Since NP approaches are not always lined up with the runway, when can you legally deviate from a non-precision approach to get into a position to land? Is it as soon as you have the field in sight or at some other point?
The Municipal Airport in Brantford is under review with a public forum scheduled for MAY 24th - and it looks like Council may vote to close it. Anyone who has flown into CYFD knows what a great airport it is, uncntrolled, 3 paved runways including 5000', all lighted with VASIS approach. The issue is not operating costs, because the airport pays for itself. The issue is $2 million needed to repave runways. Council has wrongly ranked the airport as a recreational facility serving an elite group. They have ignored jobs created, flight school training, aviation service busineses on the field, CNIB students who fly to homes throughout Ontario weekly, air ambulance and numerous commercial aviation operations using CYFD daily. Please visit the Brantford Flight Centre website and sign the ONLINE PETITION.
Thank you for ANY suport!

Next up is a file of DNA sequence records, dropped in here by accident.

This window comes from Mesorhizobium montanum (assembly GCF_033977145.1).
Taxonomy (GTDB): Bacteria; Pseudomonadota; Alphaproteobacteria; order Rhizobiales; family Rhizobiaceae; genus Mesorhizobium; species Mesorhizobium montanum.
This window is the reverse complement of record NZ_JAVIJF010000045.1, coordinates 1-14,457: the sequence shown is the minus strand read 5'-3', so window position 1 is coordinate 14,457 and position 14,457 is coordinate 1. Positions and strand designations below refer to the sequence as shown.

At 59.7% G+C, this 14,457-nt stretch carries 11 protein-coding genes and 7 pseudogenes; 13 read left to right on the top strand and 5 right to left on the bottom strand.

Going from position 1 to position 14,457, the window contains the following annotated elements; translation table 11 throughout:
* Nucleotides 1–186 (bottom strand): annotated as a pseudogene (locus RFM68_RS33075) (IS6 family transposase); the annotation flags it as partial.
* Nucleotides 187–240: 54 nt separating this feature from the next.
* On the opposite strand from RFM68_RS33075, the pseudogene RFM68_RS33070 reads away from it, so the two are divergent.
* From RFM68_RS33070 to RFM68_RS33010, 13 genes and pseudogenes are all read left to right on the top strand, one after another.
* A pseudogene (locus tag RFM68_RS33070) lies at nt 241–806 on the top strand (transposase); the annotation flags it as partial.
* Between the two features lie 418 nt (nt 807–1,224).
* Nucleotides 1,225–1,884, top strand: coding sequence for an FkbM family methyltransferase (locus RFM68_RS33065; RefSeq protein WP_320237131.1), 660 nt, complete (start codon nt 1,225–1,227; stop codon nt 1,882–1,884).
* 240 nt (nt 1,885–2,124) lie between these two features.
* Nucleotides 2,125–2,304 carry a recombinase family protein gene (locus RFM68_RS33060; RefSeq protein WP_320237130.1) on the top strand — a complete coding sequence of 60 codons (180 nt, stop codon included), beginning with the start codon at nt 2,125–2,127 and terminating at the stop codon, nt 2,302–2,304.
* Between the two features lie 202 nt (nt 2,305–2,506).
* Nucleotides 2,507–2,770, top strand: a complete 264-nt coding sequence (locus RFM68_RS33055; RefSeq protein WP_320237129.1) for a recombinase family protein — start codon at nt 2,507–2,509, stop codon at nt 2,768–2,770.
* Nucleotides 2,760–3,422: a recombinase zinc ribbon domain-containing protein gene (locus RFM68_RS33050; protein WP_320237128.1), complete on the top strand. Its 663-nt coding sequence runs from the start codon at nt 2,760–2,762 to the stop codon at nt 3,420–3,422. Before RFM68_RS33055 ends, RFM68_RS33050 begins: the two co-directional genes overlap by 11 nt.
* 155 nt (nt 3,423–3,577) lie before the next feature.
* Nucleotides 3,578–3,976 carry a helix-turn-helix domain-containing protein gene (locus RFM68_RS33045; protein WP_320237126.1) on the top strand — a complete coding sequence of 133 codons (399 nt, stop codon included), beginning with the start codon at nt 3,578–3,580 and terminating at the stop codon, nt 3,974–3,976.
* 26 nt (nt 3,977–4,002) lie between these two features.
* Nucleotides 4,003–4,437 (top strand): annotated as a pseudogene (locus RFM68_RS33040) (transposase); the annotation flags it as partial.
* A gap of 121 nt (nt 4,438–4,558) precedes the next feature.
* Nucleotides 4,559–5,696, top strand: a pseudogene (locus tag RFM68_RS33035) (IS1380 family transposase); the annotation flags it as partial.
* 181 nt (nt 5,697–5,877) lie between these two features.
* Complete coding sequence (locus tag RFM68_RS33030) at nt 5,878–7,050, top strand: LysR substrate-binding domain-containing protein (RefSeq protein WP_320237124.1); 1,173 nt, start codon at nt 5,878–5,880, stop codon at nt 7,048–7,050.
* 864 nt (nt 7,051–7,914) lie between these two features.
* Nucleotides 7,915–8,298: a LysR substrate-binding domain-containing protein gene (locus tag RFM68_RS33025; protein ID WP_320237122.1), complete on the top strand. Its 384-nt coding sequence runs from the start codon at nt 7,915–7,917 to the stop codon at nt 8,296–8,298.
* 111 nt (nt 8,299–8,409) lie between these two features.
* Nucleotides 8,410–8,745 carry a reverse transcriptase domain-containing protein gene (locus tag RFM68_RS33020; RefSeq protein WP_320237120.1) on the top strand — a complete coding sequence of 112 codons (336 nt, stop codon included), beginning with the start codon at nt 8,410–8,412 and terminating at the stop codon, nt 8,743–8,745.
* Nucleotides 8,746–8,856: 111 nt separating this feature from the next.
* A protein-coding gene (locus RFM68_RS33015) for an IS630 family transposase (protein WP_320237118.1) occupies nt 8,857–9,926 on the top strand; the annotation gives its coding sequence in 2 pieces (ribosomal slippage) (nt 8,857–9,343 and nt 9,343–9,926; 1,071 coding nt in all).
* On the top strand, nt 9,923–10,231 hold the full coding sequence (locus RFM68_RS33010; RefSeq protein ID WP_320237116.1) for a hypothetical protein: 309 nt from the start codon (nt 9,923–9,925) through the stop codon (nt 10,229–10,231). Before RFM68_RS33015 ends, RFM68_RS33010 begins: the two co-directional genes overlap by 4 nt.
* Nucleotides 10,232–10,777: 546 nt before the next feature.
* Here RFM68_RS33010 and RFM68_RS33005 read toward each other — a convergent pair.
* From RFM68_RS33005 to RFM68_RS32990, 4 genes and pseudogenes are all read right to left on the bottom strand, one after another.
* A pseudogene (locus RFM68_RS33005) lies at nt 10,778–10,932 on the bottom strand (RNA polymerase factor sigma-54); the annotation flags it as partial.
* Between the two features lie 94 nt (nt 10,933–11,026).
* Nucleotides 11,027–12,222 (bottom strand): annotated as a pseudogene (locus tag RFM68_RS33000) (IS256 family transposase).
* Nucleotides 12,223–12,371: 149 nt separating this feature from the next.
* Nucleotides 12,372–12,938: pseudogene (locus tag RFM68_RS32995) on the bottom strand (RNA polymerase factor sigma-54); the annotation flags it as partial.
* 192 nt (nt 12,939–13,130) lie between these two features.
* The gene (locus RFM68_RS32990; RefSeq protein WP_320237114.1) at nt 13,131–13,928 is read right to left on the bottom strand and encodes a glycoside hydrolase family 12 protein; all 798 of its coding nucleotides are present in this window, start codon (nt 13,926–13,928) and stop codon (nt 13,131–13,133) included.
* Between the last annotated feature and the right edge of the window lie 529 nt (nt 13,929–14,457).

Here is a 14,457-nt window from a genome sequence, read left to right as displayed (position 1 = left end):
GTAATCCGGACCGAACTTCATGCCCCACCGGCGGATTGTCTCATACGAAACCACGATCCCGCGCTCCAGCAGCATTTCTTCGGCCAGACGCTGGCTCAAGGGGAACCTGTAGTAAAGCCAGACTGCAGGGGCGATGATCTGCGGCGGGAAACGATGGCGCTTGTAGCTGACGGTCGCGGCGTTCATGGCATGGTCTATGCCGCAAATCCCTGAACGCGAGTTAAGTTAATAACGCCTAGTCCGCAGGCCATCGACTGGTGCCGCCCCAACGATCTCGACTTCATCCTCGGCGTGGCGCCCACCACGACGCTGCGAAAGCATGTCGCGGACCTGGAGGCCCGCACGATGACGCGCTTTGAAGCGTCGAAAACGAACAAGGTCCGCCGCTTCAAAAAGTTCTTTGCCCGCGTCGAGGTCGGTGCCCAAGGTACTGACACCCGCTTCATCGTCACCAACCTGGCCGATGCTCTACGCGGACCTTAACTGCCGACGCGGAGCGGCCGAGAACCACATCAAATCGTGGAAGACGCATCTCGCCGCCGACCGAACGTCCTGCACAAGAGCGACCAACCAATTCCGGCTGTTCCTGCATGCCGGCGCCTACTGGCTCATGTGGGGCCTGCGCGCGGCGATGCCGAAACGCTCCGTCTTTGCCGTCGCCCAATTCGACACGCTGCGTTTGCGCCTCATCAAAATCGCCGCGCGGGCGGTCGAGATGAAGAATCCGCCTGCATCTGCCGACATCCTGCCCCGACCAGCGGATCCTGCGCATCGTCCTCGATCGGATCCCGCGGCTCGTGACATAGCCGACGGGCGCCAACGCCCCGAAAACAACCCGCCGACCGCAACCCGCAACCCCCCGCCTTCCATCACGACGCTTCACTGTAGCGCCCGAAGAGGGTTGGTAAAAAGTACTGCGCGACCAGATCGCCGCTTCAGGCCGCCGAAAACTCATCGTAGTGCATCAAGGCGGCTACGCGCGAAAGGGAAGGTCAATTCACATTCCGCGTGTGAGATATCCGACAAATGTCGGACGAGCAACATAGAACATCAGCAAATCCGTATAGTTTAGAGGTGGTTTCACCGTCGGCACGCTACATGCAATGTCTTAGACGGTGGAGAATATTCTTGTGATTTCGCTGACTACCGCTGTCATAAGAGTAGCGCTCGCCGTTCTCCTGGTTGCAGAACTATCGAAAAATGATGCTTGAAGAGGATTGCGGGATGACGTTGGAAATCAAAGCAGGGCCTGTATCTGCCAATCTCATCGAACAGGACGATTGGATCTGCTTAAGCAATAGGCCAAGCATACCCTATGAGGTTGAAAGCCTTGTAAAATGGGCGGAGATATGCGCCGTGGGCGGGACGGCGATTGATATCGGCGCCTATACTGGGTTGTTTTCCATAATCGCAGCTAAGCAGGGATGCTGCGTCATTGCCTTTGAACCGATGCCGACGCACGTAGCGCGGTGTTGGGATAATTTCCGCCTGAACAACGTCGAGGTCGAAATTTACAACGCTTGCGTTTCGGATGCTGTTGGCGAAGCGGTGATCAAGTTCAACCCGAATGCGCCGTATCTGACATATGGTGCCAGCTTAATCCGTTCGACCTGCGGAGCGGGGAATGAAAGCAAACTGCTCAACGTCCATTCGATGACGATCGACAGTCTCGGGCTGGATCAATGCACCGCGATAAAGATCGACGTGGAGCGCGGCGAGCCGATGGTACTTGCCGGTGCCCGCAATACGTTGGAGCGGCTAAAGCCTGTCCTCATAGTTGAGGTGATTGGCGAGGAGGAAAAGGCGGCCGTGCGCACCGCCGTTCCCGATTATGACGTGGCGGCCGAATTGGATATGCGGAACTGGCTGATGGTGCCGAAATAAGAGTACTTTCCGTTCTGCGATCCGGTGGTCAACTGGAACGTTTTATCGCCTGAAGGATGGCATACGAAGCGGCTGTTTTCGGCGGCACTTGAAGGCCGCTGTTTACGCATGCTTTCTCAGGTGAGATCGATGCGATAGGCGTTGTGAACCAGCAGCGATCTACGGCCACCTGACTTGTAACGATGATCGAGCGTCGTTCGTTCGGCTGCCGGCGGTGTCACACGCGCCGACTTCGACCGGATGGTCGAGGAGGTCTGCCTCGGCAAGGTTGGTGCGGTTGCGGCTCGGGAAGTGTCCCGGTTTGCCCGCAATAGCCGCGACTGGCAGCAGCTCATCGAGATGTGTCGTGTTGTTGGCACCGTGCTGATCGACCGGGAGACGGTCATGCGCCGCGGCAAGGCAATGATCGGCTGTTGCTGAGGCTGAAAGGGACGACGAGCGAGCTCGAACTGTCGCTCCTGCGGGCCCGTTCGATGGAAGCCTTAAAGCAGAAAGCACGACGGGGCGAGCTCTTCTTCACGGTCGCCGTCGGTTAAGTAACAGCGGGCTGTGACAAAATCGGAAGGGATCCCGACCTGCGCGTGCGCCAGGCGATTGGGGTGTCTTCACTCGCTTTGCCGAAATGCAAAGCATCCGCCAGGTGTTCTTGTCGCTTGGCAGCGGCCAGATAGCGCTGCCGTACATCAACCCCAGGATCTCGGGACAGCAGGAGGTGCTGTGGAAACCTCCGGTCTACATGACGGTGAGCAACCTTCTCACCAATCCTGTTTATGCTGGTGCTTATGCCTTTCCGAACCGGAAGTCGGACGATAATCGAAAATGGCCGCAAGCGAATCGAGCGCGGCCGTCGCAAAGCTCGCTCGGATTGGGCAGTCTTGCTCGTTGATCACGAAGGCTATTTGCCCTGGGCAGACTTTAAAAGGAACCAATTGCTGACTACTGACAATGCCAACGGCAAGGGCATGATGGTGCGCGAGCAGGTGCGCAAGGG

It's probably much too late to help cj, but maybe someone else finding this will want an answer too:
"Since NP approaches are not always lined up with the runway, when can you legally deviate from a non-precision approach to get into a position to land? Is it as soon as you have the field in sight or at some other point?"
(Disclaimer: these are US procedures; someone should speak up if Canadians do it differently. We already know they do it stylishly!)
In the US anyway, NP approaches that aren't more-or-less aligned with the runway don't have straight-in landing minima, only what are called circling minima.
In any circle-to-land approach, you fly a standard approach until you either break out, or execute a missed approach.
If you break out, then once you're close enough (see below), you maneuver to align yourself and land on the runway of your choice. This is the situation on an unaligned approach.
As for your real question -- when can you maneuver? -- it depends on your approach category. Approach Category is based on how slow the airplane can safely fly.
If you fly a slow Category A airplane like I do, you must do all of your maneuvering within 1.3 miles of a runway. If you fly a Category D 747, you get 2.3 miles to play with.
All that is to say that you must stay on the published approach until 1.3 - 2.3 miles of the airport, depending on Approach Category.
See also this diagram from the FAA Aeronautical Information Manual.
Just fyi, the ASA instrument oral exam guide states that LPV stands for Localizer Performance with Vertical Guidance. Not lateral precision. P4-18
"LPV" actually stands for "Localizer Performance and Vertical Guidance" xD lol... don't believe me? Ask my boss(DER). Oh, DER is a Designated Engineering Representative. That means they work on behalf of the FAA.
Dangit, sorry about the repeat.
Post a Comment